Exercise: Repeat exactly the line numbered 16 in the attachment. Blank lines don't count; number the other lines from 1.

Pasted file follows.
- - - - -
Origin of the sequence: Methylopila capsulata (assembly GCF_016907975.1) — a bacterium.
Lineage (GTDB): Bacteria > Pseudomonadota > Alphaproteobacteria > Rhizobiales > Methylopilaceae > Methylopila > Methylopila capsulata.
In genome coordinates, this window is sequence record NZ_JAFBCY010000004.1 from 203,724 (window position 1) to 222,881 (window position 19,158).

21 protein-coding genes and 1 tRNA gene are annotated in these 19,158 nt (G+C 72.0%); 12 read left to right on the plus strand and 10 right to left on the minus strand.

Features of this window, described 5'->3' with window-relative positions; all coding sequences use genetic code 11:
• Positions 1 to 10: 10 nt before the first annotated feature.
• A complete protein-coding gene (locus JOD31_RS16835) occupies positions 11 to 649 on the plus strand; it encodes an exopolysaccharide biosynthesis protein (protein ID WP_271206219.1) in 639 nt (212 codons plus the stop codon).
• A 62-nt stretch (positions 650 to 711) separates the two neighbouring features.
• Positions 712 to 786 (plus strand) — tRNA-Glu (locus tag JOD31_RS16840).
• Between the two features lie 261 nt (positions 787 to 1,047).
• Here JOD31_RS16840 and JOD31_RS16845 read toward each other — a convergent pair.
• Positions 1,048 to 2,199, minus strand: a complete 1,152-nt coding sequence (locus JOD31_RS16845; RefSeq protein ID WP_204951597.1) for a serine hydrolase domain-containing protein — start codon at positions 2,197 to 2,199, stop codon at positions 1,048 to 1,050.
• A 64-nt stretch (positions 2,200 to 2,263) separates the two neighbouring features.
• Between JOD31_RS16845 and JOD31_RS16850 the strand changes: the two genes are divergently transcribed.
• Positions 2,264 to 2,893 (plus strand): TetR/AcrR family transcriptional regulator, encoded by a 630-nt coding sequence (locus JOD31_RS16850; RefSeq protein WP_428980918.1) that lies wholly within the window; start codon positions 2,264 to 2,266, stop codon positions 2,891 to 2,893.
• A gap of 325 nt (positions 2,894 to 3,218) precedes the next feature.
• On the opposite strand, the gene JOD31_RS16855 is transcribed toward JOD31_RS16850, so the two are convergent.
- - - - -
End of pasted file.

• A gap of 325 nt (positions 2,894 to 3,218) precedes the next feature.